Sunday, November 2, 2008
This is the west wall of the kitchen as we first saw it February 18, 2007.
We'd been interested in the house since we first saw it from the driveway in 2001. We contacted the owner Donna Osen and asked if she would be interested in selling the house. She said no.
We continued writing to Donna, and ocassionally telephoning her for the next six years. Each time she said no, but one time she gave us hope by saying "look--if I ever decide to sell the house you'll be the first person I'll call, ok?"
From 2001 to 2007 almost weekly we drove by the house on our way to get groceries in Stevens Point. Sometimes we would sit in the driveway a little while and just look at the house. Silly us! We always referred to the house as "our house". I remember telling a neighbor that my husband and I were smitten by the old house and we hoped someday we could buy it. The neighbor laughed at me and said, "yeah, you and about two hundred other people would like to buy that house".
During our trips by the old house we could see the wrap around porch was failing and the cedar shingles on the porch roof were covered with green moss. The house had been vaccant since the 1970s. The Quien daughters continued to heat the house during the winter, and have the lawn mowed though no one lived there.
Barbara Osen, daughter of Donna Quien Osen loaned me this photo of her great grandparents (seated) Thomas and Maren Gurholt Quien. Standing left to right are her great aunts Bessie, Gusta, her grandfather Peter, and Ragnhild.
Her grandfather Peter Quien (pronounced Ka-Veen) married Ruth Danielson. They had two daughters Mary Jane Quien Fossum and Donna Quien Osen. As time went on the name Quien was pronounced "Queen".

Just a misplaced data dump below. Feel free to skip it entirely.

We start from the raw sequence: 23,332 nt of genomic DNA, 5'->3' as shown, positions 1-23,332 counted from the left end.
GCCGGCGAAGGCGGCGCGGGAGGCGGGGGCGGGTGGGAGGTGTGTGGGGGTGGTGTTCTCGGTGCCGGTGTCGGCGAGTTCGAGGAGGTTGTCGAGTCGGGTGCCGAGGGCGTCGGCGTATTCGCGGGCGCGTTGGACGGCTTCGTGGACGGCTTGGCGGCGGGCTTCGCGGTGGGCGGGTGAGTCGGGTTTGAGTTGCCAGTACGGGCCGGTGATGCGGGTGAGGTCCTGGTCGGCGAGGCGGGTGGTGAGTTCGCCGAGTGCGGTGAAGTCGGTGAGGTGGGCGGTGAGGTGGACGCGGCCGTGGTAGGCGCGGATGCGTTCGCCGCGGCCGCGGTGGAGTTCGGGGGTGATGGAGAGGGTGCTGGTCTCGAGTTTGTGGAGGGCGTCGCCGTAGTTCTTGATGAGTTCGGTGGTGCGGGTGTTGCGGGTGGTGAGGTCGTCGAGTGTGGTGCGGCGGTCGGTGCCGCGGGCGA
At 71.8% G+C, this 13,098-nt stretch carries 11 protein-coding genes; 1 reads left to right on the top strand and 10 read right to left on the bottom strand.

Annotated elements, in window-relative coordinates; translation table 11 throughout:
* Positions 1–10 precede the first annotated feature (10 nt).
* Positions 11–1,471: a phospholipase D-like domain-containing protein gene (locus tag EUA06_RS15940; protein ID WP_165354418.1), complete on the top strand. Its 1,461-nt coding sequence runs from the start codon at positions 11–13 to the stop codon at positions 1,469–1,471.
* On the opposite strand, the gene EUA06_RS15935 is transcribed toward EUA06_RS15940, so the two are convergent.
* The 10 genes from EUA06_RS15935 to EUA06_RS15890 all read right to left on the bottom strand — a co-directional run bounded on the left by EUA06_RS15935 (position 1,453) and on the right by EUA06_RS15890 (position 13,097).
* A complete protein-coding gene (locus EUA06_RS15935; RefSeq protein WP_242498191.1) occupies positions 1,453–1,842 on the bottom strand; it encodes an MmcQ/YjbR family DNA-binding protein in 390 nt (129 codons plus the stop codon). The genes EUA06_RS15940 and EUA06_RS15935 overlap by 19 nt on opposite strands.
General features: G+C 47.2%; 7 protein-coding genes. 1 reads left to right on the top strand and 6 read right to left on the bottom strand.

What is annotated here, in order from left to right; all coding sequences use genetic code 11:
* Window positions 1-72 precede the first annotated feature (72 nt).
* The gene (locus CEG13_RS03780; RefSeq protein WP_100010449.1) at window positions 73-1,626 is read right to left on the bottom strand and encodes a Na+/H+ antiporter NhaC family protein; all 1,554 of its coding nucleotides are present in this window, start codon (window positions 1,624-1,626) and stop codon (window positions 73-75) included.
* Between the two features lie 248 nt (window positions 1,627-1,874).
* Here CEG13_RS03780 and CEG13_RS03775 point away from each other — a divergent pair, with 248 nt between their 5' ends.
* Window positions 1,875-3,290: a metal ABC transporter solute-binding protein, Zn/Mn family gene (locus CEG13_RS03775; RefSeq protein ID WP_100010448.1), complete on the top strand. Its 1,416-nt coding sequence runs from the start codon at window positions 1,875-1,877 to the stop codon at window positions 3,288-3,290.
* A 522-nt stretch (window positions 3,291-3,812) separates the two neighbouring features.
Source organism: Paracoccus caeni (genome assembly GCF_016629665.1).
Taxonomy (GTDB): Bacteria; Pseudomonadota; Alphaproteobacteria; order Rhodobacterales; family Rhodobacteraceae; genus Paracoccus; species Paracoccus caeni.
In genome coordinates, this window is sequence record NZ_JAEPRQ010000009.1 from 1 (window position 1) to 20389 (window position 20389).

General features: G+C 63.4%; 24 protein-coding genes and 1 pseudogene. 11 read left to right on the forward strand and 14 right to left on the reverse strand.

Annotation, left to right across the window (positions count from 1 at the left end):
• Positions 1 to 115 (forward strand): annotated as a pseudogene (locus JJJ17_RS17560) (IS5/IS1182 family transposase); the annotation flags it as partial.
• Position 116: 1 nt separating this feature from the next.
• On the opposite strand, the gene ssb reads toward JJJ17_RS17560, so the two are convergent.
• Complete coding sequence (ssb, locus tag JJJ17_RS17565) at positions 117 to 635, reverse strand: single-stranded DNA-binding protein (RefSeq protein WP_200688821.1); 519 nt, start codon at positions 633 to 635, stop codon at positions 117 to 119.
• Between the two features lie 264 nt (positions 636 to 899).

Thomas Quien bought was the second owner of our home--purchasing it Dec 1917. Mary Jane and Donna kept their grandparents' home until their deaths. Mary Jane passed away in 1996, and Donna passed away in 2006. The Quien family owned our house for 90 years. We are the third owners, purchasing the house April 16, 2007.
- In August 2008 I looked in the telephone book and found Oliver Wrolstad and phoned him. Oliver lives about 6 miles from us. I introduced myself and told him I am interested in the history of the Wrolstad family, in particular John Olson Wrolstad who built my house. Oliver said he could help me.
- A couple weeks later my parents, husband, and I met Oliver for dinner and talked about his grandfather Halvor Wrolstad and his great uncle John Olson Wrolstad who built our house. Halvor and John Olson Wrolstad were brothers.
- Oliver graciously loaned me his family photos and documents to scan. Here is one of the photos I scanned from Oliver Wrolstad's collection. It is John Olson Wrolstad in his civil war uniform. I told Oliver I've seen this photo before in a book and again on the Wrolstad his family website, but I only saw the photo. I've never seen this page written in Norwegian. There are four more pages following this one, each written in Norwegian. I don't know the book but have written to Vesterheim Norwegian Museum in Decorah IA. I'm looking forward to finding out what it says.